As for atemi with equipment not being the same, dunno.
There is the tendency to think that protective equipment dulls all pain. The fact is that as a younger person where this may seem to be the case, as one grows older and perhaps gets out of shape, any sustained beating, with or without protective equipment, will get to you.

The guys who are in the ring who make it look so easy have had their bodies adjusted turned into virtual punching bags... much like the guys who punch their hands into rice so that when they strike someone with their fist it doesnt cut open on the bridge of someones nose.

So I would say dont discount MMA gloves [they are pretty thin anyway, I would tend to go with the MMA sparring gloves which are a bit thicker but let you try out your Aikido techniques.]

Personally, atemi and Aikido are one in the same.
There was a point in my training at the beginning where I thought a conflict could be resolved with a magic pin or throw that didnt hurt uke. - but truth is, the harder the attack, the harder the fall.

If the guy is centered, how do you take that center... probably going to be a knee to the chest, and elbow strike to the face. [wouldnt really recommend the elbow strikes even with head-gear.]

Truth is, there is a magic bullet, and that is staying center and not getting involved in the conflict.

Similar to you, I want to take my Aikido to the next level - as I have mentioned in another thread, I would like to mix my Aikido with Thai Boxing.

What I have found is that my body is not in the shape currently to jump in with a Thai boxer for training. [not as springy as I was a decade or so ago... working on that.]

Once Im able to better condition my body, and I am able to get MMA gloves, I believe I will have some fun with it. - until then I can go through simulations of course, the typical Aikido hypothetical scenarios, etc.

But as someone pointed out, Aikido does seem to be stuck where the Uke doesnt try to regain his center to keep Tori on his toes... granted, there is no reason this shouldnt happen, and though not necessary, something that a live training with protective equipment could assist with.

As another poster pointed out, its around Sandan, etc. when you can really start flowing from one technique to another, and going for it. I feel this is way to long. This is something that should be nailed down in the upper kyu levels - and in truth should be addressed at the lower kyus.

The structure, methodology, of how Aikido is taught seems to be the issue and its one of those things you have to figure out on your own. That is why I mentioned it would be good just to give everyone in the dojo some gloves and let them go for it.

Often certain fundamental concepts just seem to be falling through the cracks, and people hang around at a basic understanding for a long time. [I take that back, they get it, but they cant demonstrate it as they dont get it... get it?]

Its been said before, sometimes, you just got to feel it.
Many people are in delusion as to what would work or not work, when in a real situation they would probably fall at the first strike cause they are out of shape. [first question is, "Rocky can you go the distance"]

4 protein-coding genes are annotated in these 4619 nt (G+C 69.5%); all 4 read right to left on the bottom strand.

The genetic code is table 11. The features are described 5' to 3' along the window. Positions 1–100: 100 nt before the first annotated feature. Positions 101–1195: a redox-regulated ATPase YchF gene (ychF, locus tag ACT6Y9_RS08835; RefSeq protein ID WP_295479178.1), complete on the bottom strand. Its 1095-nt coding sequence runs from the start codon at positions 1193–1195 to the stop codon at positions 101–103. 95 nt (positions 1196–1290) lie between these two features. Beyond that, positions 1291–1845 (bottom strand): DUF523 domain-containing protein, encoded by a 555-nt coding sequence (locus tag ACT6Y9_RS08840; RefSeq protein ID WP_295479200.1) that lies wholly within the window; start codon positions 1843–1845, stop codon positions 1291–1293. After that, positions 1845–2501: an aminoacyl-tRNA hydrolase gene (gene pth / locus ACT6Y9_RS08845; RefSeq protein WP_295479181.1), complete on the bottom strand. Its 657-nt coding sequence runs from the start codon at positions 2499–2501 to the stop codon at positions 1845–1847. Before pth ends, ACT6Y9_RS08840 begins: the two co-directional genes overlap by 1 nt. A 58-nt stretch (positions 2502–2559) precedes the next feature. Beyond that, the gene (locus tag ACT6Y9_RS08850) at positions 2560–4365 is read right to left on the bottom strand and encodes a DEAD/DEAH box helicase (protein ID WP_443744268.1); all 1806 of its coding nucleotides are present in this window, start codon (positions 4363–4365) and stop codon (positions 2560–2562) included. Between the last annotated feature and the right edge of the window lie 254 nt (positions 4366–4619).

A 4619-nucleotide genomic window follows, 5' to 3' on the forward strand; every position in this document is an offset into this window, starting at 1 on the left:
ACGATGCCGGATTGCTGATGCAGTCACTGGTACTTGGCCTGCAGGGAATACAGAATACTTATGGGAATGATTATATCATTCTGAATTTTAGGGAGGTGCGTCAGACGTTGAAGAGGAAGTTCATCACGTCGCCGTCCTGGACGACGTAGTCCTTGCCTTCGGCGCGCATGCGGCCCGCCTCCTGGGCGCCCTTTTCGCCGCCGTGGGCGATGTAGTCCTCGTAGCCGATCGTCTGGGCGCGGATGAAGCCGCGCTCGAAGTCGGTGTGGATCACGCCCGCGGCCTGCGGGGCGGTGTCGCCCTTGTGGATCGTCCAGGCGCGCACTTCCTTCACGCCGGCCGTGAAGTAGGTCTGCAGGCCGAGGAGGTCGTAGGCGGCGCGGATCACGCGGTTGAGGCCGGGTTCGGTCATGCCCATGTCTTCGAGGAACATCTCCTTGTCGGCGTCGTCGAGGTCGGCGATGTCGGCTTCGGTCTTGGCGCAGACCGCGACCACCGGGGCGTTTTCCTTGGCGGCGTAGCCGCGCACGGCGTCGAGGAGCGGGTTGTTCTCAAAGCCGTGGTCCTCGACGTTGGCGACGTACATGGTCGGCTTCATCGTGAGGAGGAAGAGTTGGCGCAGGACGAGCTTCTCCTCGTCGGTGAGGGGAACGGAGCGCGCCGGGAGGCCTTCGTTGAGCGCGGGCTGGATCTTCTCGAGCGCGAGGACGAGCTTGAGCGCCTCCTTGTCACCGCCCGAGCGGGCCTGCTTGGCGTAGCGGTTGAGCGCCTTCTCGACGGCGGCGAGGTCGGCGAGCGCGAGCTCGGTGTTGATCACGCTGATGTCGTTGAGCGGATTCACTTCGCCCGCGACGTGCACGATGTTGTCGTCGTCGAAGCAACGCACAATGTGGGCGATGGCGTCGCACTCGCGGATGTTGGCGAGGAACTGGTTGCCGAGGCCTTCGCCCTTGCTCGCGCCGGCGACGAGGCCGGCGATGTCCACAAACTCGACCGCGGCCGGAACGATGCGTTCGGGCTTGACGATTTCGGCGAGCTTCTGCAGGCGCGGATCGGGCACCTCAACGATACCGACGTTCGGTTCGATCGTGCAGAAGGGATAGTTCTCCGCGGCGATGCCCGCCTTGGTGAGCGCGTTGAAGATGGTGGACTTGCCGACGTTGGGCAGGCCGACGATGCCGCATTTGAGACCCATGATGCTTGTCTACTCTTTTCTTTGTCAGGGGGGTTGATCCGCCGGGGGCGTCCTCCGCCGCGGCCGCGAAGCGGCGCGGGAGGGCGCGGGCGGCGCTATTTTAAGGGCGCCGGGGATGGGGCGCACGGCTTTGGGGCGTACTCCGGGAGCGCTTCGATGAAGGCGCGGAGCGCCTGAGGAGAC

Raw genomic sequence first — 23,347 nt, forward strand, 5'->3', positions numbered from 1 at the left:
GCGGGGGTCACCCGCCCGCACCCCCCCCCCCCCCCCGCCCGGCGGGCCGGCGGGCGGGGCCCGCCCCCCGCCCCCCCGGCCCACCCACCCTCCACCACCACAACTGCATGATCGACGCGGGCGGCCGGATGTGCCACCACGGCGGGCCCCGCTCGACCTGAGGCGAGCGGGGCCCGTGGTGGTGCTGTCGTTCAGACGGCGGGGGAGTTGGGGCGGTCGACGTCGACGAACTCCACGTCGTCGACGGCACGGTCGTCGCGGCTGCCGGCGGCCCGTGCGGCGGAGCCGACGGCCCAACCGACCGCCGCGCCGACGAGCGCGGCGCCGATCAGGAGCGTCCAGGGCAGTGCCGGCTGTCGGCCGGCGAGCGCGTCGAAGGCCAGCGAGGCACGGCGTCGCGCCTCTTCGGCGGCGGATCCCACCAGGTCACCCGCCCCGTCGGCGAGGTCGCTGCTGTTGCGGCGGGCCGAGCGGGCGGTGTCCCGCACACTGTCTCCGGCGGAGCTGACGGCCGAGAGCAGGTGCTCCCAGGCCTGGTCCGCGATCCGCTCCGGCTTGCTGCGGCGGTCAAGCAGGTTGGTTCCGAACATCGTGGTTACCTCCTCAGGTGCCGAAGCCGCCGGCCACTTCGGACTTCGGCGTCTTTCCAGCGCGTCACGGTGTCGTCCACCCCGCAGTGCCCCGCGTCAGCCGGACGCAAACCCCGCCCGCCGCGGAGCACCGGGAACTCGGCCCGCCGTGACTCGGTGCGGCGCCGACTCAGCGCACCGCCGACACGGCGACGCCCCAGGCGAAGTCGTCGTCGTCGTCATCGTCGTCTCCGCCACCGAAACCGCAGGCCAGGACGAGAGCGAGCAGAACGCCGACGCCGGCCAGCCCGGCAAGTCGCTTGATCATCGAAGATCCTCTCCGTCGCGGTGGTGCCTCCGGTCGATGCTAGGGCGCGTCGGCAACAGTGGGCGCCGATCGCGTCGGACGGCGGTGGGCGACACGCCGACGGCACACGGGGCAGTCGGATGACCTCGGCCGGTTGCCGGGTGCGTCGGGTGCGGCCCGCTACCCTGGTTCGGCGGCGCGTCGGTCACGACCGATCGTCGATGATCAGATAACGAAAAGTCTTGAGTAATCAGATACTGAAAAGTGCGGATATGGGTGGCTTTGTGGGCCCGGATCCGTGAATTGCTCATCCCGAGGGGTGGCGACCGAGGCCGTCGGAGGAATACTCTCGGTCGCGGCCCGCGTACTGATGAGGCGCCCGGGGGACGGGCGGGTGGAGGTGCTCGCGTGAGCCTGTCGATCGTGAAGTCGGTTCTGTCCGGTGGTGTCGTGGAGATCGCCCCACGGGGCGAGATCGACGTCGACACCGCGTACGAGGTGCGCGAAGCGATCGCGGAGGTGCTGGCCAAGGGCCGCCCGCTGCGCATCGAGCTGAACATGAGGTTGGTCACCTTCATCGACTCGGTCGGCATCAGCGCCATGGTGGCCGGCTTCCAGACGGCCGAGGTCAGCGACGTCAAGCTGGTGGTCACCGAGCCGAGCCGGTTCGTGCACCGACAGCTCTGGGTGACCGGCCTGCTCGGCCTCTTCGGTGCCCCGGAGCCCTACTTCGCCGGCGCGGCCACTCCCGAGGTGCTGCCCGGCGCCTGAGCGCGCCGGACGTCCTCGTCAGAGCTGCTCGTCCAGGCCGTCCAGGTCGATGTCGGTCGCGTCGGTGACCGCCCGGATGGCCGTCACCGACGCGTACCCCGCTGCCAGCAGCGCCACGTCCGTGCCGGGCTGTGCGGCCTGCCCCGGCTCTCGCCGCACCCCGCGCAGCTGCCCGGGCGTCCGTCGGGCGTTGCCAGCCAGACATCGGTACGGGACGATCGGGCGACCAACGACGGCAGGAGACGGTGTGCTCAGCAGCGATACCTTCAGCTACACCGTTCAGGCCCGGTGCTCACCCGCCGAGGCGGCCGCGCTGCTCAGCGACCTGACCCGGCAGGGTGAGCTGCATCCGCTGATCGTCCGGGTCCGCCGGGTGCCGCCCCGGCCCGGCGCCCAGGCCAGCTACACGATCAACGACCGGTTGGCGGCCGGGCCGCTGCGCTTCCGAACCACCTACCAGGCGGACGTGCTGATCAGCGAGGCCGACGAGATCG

... and I will add, I believe Aikido [for me] is learning how not to get into a situation where a fight could happen.
This really could be expounded on, and is worthy of contemplation - as this is the ultimate solution.

The rest is for sport and show.

Anyway - I have babbled on enough, and I probably have made a great example of someone who is unable to communicate exactly what it is Im thinking concerning this. lol

Peace

dAlen

Last edited by dalen7 : 12-01-2009 at 02:52 AM.

dAlen [day•lynn]
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Old 12-01-2009, 06:27 AM   #32
DonMagee
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Re: Full Speed Randori and Self Defense

I've spent the last few months boxing. I can say that wearing headgear and getting hit in the face with a boxing gloved fist hurts just about as bad as a ungloved fist. The difference is I'm not getting cut or my nose broken.

It still jolts my head back, forces me to close my eyes, takes my balance, knocks my block off, etc.

That said, I've always believed the best type of self defense training is one where your attackers have a well defined goal. Tell 3 ukes to do whatever it takes to tackle you to the ground and hold you there. It will be 100% different then any normal randori you have ever performed.

In jiujitsu we do a drill where we put one guy in the middle. Everyone walks in a circle around the edge of the mat. The coach touches each person as they walk by him. If he squeezes your arm, then you can attack the person in the middle (attempt to take him to the ground) anytime you want at full force before you reach the coach again. The person in the middle can use any of his training to defend this. As the person continues to succeed, then the coach will tag two, three, sometimes even four guys. Whatever it takes until the nage eventually fails. You can't "win" this form of randori, all you can do is hope to survive until the coach yells time.